THE PENTICTON SCOTTISH FESTIVAL

Saturday July 6, 2019

King’s Park, 550 Eckhardt Ave in Penticton BC

—♦—

Food Trucks

—♦—

Live Music

—♦—

Beer Garden

—♦—

Highland Dancing

Highland dance or Highland dancing (Scottish Gaelic: dannsa Gàidhealach) is a style of competitive solo dancing developed in the Scottish Highlands in the 19th and 20th centuries in the context of competitions at public events such as the Highland games. It was ‘created from the Gaelic folk dance repertoire, but formalized with the conventions of ballet’, and has been subject to influences from outside the Highlands. Highland dancing is often performed to the accompaniment of Highland bagpipe music and dancers wear specialised shoes called ghillies. It is now seen at nearly every modern-day Highland games event.

Highland dance should not be confused with Scottish country dance, Irish dance, cèilidh dancing, step dance, or clog dance, although they may be demonstrated at presentations and present at social events.

—♦—

Pipe Bands

Pipe bands are a long-standing tradition in other areas with Celtic roots, such as the regions of Galicia, Asturias and Cantabria in Northern Spain and Brittany in Western France, as well as other regions with Celtic influence in other parts of Europe. The tradition is also long-standing in the British Commonwealth of Nations countries and former British colonies such as the United States, Canada, Australia, New Zealand, South Africa, India, Malaysia, Singapore, Hong Kong, Brunei, Sri Lanka and Pakistan. Pipe bands have also been established in countries with few Scottish or Celtic connections such as Thailand, Colombia, Mexico, Brazil, Chile, Uruguay, and Argentina.

—♦—

Caber Toss

The caber toss is a traditional Scottish athletic event in which competitors toss a large tapered pole called a “caber”. It is normally practised at the Scottish Highland Games. In Scotland the caber is usually made from a Larch tree and is typically 19 feet 6 inches (5.94 m) tall and weighs 175 pounds (79 kg). The term “caber” derives from the Gaelic word cabar, which refers to a wooden beam. The person tossing the caber is called a “tosser” or a “thrower”. It is said to have developed from the need to toss logs across narrow chasms (in order to cross them), lumberjacks needing to transport logs by throwing them in streams, or by lumberjacks challenging each other to a small contest. The record for most caber tosses in 3 minutes is currently held by Danny Frame (Canadian). He managed to perform 16 successful caber tosses on 20 July 2018 at the Heart of the Valley Festival in Middleton, Nova Scotia, Canada.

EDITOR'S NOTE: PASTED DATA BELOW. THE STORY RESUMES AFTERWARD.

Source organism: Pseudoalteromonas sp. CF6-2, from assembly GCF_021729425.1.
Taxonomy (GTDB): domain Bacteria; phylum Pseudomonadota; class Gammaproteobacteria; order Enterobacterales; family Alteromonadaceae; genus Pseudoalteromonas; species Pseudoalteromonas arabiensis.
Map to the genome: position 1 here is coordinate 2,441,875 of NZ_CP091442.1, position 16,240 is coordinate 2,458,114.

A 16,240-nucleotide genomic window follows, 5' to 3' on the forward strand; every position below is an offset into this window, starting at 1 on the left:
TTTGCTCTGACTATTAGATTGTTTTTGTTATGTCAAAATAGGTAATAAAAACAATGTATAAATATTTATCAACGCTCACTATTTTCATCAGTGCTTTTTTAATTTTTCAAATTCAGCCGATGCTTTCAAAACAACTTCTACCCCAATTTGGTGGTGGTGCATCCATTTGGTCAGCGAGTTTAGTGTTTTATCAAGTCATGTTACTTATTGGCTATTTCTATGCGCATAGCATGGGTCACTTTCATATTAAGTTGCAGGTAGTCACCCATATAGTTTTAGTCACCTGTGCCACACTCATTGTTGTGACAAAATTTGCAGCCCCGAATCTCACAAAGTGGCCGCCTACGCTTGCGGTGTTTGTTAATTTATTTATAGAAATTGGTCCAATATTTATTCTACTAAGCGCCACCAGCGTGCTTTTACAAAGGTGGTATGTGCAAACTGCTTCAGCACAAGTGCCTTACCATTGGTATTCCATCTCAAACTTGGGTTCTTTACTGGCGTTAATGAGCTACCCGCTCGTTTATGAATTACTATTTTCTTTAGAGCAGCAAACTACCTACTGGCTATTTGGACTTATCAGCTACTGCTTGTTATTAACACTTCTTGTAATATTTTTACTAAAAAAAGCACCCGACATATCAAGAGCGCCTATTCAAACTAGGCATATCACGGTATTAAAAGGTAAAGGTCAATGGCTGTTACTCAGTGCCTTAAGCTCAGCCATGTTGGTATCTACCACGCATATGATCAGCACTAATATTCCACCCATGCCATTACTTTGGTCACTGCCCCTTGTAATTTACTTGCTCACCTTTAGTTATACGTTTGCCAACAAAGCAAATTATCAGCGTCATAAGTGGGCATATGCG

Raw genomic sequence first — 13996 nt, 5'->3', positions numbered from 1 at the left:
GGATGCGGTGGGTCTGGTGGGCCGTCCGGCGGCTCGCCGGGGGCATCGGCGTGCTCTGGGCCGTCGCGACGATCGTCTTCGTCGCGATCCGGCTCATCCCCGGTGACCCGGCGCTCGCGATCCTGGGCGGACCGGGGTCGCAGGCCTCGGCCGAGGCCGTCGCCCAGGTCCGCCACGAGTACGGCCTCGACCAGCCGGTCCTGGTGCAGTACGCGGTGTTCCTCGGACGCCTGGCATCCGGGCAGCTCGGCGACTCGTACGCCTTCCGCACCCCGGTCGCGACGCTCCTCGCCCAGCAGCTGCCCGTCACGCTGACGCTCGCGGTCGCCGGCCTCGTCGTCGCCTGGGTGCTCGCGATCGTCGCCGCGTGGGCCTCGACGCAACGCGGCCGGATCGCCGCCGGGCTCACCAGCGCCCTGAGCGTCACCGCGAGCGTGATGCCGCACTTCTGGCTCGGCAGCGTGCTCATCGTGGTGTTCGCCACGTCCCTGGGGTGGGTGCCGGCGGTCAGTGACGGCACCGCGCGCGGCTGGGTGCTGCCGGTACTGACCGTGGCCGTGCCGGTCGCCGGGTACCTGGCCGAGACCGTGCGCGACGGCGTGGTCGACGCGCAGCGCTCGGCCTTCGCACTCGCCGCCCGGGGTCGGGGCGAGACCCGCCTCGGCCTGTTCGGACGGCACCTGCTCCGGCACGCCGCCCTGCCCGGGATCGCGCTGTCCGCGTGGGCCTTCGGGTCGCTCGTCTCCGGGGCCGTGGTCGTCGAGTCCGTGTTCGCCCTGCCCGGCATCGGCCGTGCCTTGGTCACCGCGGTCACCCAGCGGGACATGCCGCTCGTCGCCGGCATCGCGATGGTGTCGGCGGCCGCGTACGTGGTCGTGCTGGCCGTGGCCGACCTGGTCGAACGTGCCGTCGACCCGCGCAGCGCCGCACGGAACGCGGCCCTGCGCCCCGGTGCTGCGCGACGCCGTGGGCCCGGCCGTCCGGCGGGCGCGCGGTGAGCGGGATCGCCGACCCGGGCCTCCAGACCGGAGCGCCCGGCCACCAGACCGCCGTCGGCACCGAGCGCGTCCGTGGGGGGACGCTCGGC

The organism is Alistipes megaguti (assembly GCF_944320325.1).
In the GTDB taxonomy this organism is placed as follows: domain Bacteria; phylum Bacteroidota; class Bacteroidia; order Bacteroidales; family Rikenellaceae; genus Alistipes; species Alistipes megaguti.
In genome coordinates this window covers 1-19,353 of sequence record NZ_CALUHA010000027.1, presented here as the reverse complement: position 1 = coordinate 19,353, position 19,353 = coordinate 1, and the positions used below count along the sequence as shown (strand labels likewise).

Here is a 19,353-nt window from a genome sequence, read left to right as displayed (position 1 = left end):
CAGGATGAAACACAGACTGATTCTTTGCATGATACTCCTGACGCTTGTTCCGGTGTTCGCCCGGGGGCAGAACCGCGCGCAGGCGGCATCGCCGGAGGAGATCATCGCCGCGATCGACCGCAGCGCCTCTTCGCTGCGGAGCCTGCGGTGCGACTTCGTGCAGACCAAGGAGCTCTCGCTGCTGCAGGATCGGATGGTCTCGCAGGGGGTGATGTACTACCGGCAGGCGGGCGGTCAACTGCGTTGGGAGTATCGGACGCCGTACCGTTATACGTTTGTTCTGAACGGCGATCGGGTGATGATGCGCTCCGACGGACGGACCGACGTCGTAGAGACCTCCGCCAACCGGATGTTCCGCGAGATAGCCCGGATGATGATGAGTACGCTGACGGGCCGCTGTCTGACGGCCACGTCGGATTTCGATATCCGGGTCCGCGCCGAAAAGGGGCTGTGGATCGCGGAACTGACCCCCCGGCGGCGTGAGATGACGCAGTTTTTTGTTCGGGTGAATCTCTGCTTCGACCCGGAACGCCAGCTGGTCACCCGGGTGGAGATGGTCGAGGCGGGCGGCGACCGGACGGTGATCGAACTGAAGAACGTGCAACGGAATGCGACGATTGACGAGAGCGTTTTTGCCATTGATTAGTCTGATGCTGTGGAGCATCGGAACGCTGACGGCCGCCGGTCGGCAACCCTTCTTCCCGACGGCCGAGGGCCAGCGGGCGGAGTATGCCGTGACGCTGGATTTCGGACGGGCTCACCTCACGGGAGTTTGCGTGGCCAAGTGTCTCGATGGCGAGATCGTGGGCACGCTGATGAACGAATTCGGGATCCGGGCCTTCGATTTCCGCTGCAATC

—♦—

Hammer Throw

The hammer throw is one of the four throwing events in regular track and field competitions, along with the discus throw, shot put and javelin. The “hammer” used in this sport is not like any of the tools also called by that name. It consists of a metal ball attached by a steel wire to a grip. The size of the ball varies between men’s and women’s competitions. The hammer evolved from its early informal origins to become part of the Scottish Highland games in the late 18th century, where the original version of the event is still contested today.

—♦—

Scotch Pies

A Scotch pie or mutton pie is a small, double-crust meat pie filled with minced mutton or other meat. It may also be known as a shell pie or mince pie (although the latter term is ambiguous) to differentiate it from other varieties of savoury pie, such as the steak pie, steak and kidney pie, steak-and-tattie (potato) pie, and so forth. The Scotch pie is believed to originate in Scotland, but can be found in other parts of the United Kingdom, and is widely sold all over Canada. They are often sold alongside other types of hot food in football grounds, traditionally accompanied by a drink of Bovril, resulting in the occasional reference to football pies.

—♦—

Kids Play Zone

—♦—

Whisky Tasting

And so much more, come along and see for yourself.